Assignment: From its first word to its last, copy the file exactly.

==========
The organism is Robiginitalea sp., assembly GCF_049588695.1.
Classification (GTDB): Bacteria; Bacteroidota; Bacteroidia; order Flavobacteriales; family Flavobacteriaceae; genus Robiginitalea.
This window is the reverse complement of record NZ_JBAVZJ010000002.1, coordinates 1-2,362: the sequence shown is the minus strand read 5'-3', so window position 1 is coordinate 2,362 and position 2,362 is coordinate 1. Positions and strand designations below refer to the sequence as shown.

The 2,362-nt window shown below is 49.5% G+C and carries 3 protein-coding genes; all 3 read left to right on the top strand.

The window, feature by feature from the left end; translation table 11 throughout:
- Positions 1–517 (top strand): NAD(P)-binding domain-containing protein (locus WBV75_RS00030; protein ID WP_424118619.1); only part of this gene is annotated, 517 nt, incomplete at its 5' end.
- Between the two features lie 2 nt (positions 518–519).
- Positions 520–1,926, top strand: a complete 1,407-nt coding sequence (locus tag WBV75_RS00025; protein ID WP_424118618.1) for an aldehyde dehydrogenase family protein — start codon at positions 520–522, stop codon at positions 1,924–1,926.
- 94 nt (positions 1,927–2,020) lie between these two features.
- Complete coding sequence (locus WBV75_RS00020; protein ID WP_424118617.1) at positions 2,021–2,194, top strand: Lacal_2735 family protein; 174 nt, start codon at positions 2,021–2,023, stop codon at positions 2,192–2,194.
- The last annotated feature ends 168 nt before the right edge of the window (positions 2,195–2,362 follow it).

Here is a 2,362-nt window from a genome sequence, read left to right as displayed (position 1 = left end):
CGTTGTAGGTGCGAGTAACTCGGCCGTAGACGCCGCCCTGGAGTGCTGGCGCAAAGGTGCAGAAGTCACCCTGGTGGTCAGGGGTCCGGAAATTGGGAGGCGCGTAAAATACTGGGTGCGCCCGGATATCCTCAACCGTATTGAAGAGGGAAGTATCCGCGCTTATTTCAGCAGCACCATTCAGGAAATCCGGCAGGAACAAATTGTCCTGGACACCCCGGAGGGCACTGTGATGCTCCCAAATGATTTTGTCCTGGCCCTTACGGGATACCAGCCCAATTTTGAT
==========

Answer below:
The organism is Robiginitalea sp., assembly GCF_049588695.1.
Classification (GTDB): Bacteria; Bacteroidota; Bacteroidia; order Flavobacteriales; family Flavobacteriaceae; genus Robiginitalea.
This window is the reverse complement of record NZ_JBAVZJ010000002.1, coordinates 1-2,362: the sequence shown is the minus strand read 5'-3', so window position 1 is coordinate 2,362 and position 2,362 is coordinate 1. Positions and strand designations below refer to the sequence as shown.

The 2,362-nt window shown below is 49.5% G+C and carries 3 protein-coding genes; all 3 read left to right on the top strand.

The window, feature by feature from the left end; translation table 11 throughout:
- Positions 1–517 (top strand): NAD(P)-binding domain-containing protein (locus WBV75_RS00030; protein ID WP_424118619.1); only part of this gene is annotated, 517 nt, incomplete at its 5' end.
- Between the two features lie 2 nt (positions 518–519).
- Positions 520–1,926, top strand: a complete 1,407-nt coding sequence (locus tag WBV75_RS00025; protein ID WP_424118618.1) for an aldehyde dehydrogenase family protein — start codon at positions 520–522, stop codon at positions 1,924–1,926.
- 94 nt (positions 1,927–2,020) lie between these two features.
- Complete coding sequence (locus WBV75_RS00020; protein ID WP_424118617.1) at positions 2,021–2,194, top strand: Lacal_2735 family protein; 174 nt, start codon at positions 2,021–2,023, stop codon at positions 2,192–2,194.
- The last annotated feature ends 168 nt before the right edge of the window (positions 2,195–2,362 follow it).

Here is a 2,362-nt window from a genome sequence, read left to right as displayed (position 1 = left end):
CGTTGTAGGTGCGAGTAACTCGGCCGTAGACGCCGCCCTGGAGTGCTGGCGCAAAGGTGCAGAAGTCACCCTGGTGGTCAGGGGTCCGGAAATTGGGAGGCGCGTAAAATACTGGGTGCGCCCGGATATCCTCAACCGTATTGAAGAGGGAAGTATCCGCGCTTATTTCAGCAGCACCATTCAGGAAATCCGGCAGGAACAAATTGTCCTGGACACCCCGGAGGGCACTGTGATGCTCCCAAATGATTTTGTCCTGGCCCTTACGGGATACCAGCCCAATTTTGAT